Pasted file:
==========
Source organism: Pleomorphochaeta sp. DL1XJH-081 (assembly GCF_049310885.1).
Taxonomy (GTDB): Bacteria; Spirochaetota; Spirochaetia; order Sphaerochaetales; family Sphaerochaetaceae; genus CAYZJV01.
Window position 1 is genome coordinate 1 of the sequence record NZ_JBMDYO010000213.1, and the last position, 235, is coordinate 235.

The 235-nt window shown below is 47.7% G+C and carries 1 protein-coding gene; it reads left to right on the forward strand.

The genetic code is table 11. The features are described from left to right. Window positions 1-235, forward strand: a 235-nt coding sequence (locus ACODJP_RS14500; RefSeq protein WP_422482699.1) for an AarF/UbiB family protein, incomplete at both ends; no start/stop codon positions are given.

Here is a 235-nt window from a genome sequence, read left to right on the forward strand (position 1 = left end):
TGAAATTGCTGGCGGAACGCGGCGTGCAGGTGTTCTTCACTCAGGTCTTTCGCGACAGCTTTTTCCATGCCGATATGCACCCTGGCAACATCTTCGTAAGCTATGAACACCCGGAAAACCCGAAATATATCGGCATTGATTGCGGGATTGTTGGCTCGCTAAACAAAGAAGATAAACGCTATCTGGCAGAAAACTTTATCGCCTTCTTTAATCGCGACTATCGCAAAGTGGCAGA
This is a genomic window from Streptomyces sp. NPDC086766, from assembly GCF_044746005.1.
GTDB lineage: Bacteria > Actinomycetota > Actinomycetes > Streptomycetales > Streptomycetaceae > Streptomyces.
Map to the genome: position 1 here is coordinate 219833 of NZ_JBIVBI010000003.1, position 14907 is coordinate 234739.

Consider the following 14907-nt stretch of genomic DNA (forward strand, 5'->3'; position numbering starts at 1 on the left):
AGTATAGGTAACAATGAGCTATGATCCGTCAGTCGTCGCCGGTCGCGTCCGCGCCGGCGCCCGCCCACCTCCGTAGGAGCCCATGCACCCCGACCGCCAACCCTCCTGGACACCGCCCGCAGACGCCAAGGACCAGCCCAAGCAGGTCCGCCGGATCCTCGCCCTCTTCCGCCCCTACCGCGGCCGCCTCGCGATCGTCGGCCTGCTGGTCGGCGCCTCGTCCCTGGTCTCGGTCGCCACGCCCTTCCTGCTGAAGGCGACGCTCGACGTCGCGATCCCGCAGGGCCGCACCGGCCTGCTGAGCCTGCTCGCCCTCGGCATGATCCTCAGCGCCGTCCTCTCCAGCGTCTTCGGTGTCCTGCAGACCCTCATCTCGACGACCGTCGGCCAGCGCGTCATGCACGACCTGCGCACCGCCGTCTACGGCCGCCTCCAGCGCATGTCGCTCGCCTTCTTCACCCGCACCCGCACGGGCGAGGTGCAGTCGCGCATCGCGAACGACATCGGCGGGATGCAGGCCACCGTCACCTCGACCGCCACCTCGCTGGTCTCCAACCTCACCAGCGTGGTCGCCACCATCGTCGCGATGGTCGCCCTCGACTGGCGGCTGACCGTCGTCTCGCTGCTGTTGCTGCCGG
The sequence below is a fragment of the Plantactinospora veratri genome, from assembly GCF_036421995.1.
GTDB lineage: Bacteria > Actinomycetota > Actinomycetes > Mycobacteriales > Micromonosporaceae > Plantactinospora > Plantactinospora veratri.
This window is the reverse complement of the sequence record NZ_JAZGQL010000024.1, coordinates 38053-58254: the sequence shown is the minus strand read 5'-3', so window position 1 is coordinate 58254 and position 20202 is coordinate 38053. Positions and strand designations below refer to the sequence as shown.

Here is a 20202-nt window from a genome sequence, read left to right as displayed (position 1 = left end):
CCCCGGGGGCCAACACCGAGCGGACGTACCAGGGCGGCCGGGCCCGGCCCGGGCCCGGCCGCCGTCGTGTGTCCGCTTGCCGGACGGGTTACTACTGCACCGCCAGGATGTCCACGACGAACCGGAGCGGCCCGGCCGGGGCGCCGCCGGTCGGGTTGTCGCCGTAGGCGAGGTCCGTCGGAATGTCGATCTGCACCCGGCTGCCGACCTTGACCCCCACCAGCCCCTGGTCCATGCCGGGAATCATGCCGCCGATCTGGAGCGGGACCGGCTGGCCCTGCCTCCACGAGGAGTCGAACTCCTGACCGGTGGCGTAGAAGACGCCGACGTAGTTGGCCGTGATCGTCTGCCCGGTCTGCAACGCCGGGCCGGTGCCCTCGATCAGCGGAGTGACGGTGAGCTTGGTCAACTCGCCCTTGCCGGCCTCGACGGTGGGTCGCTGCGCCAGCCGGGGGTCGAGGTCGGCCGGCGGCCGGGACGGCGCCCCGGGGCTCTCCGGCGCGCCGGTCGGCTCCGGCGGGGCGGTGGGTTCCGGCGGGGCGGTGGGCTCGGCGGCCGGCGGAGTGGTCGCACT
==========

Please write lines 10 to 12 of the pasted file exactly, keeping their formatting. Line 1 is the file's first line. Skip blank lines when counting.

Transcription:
Map to the genome: position 1 here is coordinate 219833 of NZ_JBIVBI010000003.1, position 14907 is coordinate 234739.

Consider the following 14907-nt stretch of genomic DNA (forward strand, 5'->3'; position numbering starts at 1 on the left):
AGTATAGGTAACAATGAGCTATGATCCGTCAGTCGTCGCCGGTCGCGTCCGCGCCGGCGCCCGCCCACCTCCGTAGGAGCCCATGCACCCCGACCGCCAACCCTCCTGGACACCGCCCGCAGACGCCAAGGACCAGCCCAAGCAGGTCCGCCGGATCCTCGCCCTCTTCCGCCCCTACCGCGGCCGCCTCGCGATCGTCGGCCTGCTGGTCGGCGCCTCGTCCCTGGTCTCGGTCGCCACGCCCTTCCTGCTGAAGGCGACGCTCGACGTCGCGATCCCGCAGGGCCGCACCGGCCTGCTGAGCCTGCTCGCCCTCGGCATGATCCTCAGCGCCGTCCTCTCCAGCGTCTTCGGTGTCCTGCAGACCCTCATCTCGACGACCGTCGGCCAGCGCGTCATGCACGACCTGCGCACCGCCGTCTACGGCCGCCTCCAGCGCATGTCGCTCGCCTTCTTCACCCGCACCCGCACGGGCGAGGTGCAGTCGCGCATCGCGAACGACATCGGCGGGATGCAGGCCACCGTCACCTCGACCGCCACCTCGCTGGTCTCCAACCTCACCAGCGTGGTCGCCACCATCGTCGCGATGGTCGCCCTCGACTGGCGGCTGACCGTCGTCTCGCTGCTGTTGCTGCCGG